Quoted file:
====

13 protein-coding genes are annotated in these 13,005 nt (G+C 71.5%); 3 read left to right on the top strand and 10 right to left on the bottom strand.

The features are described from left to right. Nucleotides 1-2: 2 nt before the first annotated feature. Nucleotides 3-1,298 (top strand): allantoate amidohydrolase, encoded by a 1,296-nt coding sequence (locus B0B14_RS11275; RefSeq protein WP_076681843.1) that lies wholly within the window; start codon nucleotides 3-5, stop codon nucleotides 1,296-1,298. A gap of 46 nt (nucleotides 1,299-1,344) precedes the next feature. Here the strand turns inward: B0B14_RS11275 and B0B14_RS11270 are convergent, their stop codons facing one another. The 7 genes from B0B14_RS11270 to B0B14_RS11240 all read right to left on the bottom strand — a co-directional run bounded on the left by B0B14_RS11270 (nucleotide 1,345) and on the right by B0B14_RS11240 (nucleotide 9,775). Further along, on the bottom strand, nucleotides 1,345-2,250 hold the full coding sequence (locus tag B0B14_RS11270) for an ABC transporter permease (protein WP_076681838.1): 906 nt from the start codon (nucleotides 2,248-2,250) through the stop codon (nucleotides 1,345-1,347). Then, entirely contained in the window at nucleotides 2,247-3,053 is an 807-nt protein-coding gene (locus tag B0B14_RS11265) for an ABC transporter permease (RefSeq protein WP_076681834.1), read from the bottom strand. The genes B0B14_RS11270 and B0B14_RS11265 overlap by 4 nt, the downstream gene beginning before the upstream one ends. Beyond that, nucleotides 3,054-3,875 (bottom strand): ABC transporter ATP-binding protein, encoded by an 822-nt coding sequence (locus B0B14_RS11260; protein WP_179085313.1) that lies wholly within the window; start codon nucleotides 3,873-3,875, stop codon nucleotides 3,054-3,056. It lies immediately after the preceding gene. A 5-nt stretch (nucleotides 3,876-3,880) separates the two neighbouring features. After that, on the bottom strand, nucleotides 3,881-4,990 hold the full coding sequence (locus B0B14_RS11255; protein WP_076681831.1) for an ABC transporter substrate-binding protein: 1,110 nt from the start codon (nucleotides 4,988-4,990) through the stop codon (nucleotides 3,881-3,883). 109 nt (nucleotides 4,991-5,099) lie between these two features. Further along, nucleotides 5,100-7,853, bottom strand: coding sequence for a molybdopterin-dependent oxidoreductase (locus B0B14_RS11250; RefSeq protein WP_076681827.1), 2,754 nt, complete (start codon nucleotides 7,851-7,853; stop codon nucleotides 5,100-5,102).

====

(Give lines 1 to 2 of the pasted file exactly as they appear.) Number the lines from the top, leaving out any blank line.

13 protein-coding genes are annotated in these 13,005 nt (G+C 71.5%); 3 read left to right on the top strand and 10 right to left on the bottom strand.

The features are described from left to right. Nucleotides 1-2: 2 nt before the first annotated feature. Nucleotides 3-1,298 (top strand): allantoate amidohydrolase, encoded by a 1,296-nt coding sequence (locus B0B14_RS11275; RefSeq protein WP_076681843.1) that lies wholly within the window; start codon nucleotides 3-5, stop codon nucleotides 1,296-1,298. A gap of 46 nt (nucleotides 1,299-1,344) precedes the next feature. Here the strand turns inward: B0B14_RS11275 and B0B14_RS11270 are convergent, their stop codons facing one another. The 7 genes from B0B14_RS11270 to B0B14_RS11240 all read right to left on the bottom strand — a co-directional run bounded on the left by B0B14_RS11270 (nucleotide 1,345) and on the right by B0B14_RS11240 (nucleotide 9,775). Further along, on the bottom strand, nucleotides 1,345-2,250 hold the full coding sequence (locus tag B0B14_RS11270) for an ABC transporter permease (protein WP_076681838.1): 906 nt from the start codon (nucleotides 2,248-2,250) through the stop codon (nucleotides 1,345-1,347). Then, entirely contained in the window at nucleotides 2,247-3,053 is an 807-nt protein-coding gene (locus tag B0B14_RS11265) for an ABC transporter permease (RefSeq protein WP_076681834.1), read from the bottom strand. The genes B0B14_RS11270 and B0B14_RS11265 overlap by 4 nt, the downstream gene beginning before the upstream one ends. Beyond that, nucleotides 3,054-3,875 (bottom strand): ABC transporter ATP-binding protein, encoded by an 822-nt coding sequence (locus B0B14_RS11260; protein WP_179085313.1) that lies wholly within the window; start codon nucleotides 3,873-3,875, stop codon nucleotides 3,054-3,056. It lies immediately after the preceding gene. A 5-nt stretch (nucleotides 3,876-3,880) separates the two neighbouring features. After that, on the bottom strand, nucleotides 3,881-4,990 hold the full coding sequence (locus B0B14_RS11255; protein WP_076681831.1) for an ABC transporter substrate-binding protein: 1,110 nt from the start codon (nucleotides 4,988-4,990) through the stop codon (nucleotides 3,881-3,883). 109 nt (nucleotides 4,991-5,099) lie between these two features. Further along, nucleotides 5,100-7,853, bottom strand: coding sequence for a molybdopterin-dependent oxidoreductase (locus B0B14_RS11250; RefSeq protein WP_076681827.1), 2,754 nt, complete (start codon nucleotides 7,851-7,853; stop codon nucleotides 5,100-5,102).